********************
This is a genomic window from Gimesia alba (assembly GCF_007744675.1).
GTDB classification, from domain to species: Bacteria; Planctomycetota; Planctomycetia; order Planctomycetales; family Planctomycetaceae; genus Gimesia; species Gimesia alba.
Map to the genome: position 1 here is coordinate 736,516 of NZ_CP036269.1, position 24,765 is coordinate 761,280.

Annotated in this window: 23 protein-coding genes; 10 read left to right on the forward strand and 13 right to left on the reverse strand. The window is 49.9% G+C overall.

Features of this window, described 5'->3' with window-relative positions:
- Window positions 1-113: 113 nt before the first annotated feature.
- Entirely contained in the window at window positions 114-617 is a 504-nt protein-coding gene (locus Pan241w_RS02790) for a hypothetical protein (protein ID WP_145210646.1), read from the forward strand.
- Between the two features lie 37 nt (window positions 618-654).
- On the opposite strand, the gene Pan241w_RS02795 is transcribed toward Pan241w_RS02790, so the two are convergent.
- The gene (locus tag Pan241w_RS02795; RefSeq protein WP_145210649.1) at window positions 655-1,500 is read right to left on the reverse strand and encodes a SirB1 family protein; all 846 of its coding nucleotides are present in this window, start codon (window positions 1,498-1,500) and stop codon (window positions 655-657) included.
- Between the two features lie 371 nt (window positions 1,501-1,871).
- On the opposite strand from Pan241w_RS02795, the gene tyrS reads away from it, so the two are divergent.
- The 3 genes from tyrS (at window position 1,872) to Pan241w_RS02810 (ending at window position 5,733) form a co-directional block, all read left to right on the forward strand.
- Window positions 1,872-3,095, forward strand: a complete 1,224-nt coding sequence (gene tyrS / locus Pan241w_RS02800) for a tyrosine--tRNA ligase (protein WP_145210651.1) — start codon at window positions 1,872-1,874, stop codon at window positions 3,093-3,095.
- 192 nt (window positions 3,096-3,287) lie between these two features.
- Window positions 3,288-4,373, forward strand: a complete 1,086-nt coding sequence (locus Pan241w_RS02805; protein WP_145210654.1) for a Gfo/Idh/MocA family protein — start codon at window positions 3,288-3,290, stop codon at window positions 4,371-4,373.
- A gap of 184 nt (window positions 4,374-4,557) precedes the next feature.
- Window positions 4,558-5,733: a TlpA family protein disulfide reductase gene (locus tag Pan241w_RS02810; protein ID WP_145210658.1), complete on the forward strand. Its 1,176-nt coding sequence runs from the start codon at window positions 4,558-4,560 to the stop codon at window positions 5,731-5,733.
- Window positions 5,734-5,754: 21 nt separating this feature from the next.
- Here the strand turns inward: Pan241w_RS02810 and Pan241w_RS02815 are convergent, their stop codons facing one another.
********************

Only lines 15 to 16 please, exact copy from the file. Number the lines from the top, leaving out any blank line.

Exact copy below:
- 192 nt (window positions 3,096-3,287) lie between these two features.
- Window positions 3,288-4,373, forward strand: a complete 1,086-nt coding sequence (locus Pan241w_RS02805; protein WP_145210654.1) for a Gfo/Idh/MocA family protein — start codon at window positions 3,288-3,290, stop codon at window positions 4,371-4,373.